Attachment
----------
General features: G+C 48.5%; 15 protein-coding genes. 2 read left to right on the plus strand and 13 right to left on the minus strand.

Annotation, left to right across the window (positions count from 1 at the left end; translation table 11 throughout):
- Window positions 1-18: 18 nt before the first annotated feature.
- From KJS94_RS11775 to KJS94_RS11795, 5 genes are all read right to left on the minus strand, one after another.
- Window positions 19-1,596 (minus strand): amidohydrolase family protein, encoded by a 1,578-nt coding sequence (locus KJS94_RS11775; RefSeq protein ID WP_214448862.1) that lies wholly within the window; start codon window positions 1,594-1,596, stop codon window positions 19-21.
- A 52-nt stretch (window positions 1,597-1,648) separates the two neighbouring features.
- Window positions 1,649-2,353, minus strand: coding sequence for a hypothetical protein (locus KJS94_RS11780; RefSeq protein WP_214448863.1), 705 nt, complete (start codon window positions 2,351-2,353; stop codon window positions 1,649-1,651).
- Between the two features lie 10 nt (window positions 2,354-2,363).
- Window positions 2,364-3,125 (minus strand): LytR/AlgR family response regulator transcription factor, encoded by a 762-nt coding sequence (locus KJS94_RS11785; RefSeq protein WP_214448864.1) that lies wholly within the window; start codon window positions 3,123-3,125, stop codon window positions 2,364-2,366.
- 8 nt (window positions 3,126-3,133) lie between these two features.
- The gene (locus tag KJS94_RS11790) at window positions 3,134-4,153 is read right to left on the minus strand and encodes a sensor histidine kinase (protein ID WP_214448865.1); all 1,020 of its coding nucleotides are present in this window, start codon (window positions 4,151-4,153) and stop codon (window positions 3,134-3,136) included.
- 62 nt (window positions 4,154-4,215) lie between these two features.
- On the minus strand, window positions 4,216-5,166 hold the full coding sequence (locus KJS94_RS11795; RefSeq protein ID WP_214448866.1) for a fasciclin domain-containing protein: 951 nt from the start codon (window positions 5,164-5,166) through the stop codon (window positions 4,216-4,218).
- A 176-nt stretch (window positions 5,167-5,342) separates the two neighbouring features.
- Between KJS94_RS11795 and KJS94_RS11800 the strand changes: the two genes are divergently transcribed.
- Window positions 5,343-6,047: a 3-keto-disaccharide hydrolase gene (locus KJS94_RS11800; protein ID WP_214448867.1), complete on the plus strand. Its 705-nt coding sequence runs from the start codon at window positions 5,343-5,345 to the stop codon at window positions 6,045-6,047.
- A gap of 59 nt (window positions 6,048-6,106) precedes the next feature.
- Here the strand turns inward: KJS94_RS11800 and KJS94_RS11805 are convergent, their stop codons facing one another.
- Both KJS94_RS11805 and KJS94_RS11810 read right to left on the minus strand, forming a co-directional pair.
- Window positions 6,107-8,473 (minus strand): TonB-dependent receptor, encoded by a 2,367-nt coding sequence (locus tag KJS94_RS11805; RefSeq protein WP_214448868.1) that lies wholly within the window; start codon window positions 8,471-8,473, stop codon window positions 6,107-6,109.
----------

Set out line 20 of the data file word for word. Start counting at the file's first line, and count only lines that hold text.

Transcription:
- Window positions 6,107-8,473 (minus strand): TonB-dependent receptor, encoded by a 2,367-nt coding sequence (locus tag KJS94_RS11805; RefSeq protein WP_214448868.1) that lies wholly within the window; start codon window positions 8,471-8,473, stop codon window positions 6,107-6,109.